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No Time For Passive Youth Ministry, Says Urban Leader

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Youth are being empowered in gangs and dying in the streets, yet Larry Acosta of Urban Youth Workers Institute finds many churches giving teens nothing more than the role of passing the offering plates every fifth Sunday.

“Are you kidding me?” he said during the institute’s youth worker training event, Reload 1.2.3. in Bronx, N.Y.

“You need to empower youth to lead with real ministry opportunities,” he exhorted. “I’m talking next generation leaders empower[ing] youth to teach Bible studies, to lead small groups.”

Just month after accepting Christ around the age of 19, Efrain Figueroa was encouraged by his youth leader to become more engaged and active in the ministry. Within a year, he had become president of the youth group and site director of a youth center.

Figueroa had neither prior ministry experience nor a relationship with Jesus before he found himself in church, chasing after a girl. He had been kicked out of college and couldn’t find purpose or value in himself.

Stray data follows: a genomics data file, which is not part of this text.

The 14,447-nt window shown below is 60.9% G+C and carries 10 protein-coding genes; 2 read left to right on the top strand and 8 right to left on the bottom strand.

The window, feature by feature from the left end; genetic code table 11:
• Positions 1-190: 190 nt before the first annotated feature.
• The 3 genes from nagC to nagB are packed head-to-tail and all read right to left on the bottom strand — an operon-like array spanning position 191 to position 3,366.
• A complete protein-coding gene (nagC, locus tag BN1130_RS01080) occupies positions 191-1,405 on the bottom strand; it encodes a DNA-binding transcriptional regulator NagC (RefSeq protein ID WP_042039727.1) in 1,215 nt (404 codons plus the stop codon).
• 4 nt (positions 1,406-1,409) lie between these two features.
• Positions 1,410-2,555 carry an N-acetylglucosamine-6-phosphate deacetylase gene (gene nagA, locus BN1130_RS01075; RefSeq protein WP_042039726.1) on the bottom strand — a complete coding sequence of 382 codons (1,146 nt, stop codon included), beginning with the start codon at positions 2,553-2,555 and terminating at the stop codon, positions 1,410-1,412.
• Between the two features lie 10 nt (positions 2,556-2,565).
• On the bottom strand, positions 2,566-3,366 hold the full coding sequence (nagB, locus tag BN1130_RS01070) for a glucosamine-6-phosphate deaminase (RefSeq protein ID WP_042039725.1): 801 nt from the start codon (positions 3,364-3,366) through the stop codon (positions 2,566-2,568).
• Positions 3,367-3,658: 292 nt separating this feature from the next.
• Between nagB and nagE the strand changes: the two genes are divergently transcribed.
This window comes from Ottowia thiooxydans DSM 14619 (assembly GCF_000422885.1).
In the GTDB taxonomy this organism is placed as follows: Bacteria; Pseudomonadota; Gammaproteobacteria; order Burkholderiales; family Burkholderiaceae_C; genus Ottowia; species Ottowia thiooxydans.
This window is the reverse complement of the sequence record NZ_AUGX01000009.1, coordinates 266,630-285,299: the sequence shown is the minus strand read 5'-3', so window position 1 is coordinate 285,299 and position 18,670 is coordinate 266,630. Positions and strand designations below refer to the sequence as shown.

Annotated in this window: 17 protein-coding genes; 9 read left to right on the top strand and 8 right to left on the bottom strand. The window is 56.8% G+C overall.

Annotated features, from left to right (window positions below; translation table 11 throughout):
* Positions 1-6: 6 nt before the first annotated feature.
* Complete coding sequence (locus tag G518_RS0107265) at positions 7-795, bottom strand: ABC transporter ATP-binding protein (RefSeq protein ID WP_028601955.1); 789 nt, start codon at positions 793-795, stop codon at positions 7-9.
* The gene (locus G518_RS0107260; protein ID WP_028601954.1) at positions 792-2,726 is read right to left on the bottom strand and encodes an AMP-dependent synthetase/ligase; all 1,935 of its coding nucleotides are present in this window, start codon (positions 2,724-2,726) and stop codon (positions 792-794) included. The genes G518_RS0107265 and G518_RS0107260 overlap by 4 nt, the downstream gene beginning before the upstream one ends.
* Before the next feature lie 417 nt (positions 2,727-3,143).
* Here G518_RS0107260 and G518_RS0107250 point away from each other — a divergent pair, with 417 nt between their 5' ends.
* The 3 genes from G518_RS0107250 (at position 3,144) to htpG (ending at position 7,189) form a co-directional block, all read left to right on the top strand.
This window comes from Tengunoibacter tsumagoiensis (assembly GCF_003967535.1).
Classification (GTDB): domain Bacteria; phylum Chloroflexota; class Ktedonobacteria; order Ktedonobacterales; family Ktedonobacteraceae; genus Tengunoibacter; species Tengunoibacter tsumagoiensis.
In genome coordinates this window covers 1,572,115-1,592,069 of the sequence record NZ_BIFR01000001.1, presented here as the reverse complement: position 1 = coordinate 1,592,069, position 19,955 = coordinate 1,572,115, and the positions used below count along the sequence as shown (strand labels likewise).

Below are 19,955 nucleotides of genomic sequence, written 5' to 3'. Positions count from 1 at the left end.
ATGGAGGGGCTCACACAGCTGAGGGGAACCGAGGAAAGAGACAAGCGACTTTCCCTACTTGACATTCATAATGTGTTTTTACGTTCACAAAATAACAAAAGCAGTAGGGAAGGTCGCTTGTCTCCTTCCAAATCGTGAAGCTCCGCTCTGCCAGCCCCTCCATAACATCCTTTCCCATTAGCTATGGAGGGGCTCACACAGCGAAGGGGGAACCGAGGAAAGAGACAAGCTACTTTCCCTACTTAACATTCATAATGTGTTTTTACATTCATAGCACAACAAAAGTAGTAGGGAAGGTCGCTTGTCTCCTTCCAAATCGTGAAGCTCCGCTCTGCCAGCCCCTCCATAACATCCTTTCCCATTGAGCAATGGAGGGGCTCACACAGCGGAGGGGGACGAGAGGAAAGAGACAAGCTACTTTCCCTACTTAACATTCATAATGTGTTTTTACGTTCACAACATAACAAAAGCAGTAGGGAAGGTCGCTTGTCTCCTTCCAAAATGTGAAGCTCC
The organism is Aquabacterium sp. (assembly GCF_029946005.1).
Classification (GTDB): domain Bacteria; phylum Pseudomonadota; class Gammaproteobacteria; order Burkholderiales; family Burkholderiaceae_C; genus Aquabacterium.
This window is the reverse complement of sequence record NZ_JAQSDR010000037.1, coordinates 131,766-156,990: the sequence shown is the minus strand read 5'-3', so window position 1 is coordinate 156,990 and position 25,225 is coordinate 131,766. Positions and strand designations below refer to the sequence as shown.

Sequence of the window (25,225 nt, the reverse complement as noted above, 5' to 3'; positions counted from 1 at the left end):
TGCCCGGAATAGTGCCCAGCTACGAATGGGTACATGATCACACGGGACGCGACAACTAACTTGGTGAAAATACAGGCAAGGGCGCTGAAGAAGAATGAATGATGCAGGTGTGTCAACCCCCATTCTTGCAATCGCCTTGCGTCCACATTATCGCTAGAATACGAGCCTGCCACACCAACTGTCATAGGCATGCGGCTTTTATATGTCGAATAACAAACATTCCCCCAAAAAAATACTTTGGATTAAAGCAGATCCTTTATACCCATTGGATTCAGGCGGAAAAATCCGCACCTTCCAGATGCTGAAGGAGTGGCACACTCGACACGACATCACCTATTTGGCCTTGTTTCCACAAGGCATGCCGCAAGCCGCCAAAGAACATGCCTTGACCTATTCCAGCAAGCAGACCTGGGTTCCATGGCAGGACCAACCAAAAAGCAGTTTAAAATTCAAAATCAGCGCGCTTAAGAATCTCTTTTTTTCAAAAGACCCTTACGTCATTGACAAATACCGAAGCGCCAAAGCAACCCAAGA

After his youth leader, Mitchell Torres, took a gamble on him and placed the young and obviously fearless Puerto Rican in leadership positions, he found himself valuable and having something to give.

And he has paid it forward over the years, investing in teens and trusting them to take up greater roles.

“The work that we need to be doing is finding the greatness in young people,” he said at Reload 1.2.3., which was webcast live to a national audience. “I’m not looking for [them] to be the next Billy Graham

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article courtesy of StreamingFaith.com

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